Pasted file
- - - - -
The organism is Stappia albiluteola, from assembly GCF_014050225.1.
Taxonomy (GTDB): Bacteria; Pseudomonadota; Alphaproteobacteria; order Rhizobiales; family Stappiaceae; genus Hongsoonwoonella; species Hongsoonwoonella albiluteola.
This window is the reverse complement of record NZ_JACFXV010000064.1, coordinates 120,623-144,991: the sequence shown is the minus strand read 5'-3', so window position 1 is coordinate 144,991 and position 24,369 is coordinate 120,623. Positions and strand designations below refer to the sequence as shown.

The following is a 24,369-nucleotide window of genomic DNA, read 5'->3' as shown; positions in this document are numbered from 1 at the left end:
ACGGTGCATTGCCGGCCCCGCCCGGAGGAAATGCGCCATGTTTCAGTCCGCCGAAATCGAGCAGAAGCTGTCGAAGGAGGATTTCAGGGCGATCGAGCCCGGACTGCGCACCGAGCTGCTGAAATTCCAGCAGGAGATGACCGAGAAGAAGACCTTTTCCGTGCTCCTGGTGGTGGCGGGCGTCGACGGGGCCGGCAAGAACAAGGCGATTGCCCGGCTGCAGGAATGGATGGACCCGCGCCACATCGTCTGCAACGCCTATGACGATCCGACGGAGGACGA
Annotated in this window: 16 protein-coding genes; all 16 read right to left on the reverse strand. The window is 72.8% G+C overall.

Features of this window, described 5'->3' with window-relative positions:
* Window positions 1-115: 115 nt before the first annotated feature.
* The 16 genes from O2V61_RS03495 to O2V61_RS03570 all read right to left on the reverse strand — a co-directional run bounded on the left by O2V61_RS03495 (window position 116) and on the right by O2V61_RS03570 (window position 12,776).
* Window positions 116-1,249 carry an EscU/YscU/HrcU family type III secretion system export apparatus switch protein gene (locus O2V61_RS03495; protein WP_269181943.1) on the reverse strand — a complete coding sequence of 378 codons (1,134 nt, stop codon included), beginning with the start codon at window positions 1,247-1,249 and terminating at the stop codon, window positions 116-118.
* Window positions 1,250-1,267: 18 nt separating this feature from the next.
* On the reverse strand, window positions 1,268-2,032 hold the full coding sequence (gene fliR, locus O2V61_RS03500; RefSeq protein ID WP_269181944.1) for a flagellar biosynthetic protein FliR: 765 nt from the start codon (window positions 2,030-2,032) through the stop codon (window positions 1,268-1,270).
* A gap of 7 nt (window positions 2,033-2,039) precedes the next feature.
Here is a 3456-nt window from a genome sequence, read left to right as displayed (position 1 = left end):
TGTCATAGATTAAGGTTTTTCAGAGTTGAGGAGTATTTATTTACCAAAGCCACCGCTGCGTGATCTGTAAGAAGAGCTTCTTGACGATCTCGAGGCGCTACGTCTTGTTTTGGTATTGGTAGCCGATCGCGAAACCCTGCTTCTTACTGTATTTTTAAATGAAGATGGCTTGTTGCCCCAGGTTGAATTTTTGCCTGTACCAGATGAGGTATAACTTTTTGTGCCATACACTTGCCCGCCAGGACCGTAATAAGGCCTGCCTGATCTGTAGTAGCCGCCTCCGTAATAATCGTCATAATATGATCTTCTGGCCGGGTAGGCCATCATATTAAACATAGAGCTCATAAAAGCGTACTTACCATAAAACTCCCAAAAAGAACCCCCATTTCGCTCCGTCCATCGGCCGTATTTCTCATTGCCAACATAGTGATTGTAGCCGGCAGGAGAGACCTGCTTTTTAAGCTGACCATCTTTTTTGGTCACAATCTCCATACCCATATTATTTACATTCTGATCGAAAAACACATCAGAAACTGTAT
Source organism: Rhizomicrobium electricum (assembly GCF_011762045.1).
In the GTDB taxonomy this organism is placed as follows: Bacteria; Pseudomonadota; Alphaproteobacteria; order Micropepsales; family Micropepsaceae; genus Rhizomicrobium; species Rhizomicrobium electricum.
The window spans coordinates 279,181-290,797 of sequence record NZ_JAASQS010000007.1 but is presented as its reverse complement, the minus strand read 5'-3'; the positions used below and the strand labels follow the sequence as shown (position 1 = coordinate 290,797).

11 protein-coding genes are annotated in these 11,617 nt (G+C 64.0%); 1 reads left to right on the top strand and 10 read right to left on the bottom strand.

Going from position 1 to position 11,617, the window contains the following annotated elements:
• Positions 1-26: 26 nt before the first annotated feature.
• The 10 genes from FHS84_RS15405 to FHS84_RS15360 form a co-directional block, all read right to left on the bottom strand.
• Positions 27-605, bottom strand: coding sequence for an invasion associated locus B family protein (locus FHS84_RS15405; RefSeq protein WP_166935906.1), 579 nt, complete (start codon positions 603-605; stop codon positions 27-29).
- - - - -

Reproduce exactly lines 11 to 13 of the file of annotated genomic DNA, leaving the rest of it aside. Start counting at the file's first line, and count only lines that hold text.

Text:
* Window positions 1,250-1,267: 18 nt separating this feature from the next.
* On the reverse strand, window positions 1,268-2,032 hold the full coding sequence (gene fliR, locus O2V61_RS03500; RefSeq protein ID WP_269181944.1) for a flagellar biosynthetic protein FliR: 765 nt from the start codon (window positions 2,030-2,032) through the stop codon (window positions 1,268-1,270).
* A gap of 7 nt (window positions 2,033-2,039) precedes the next feature.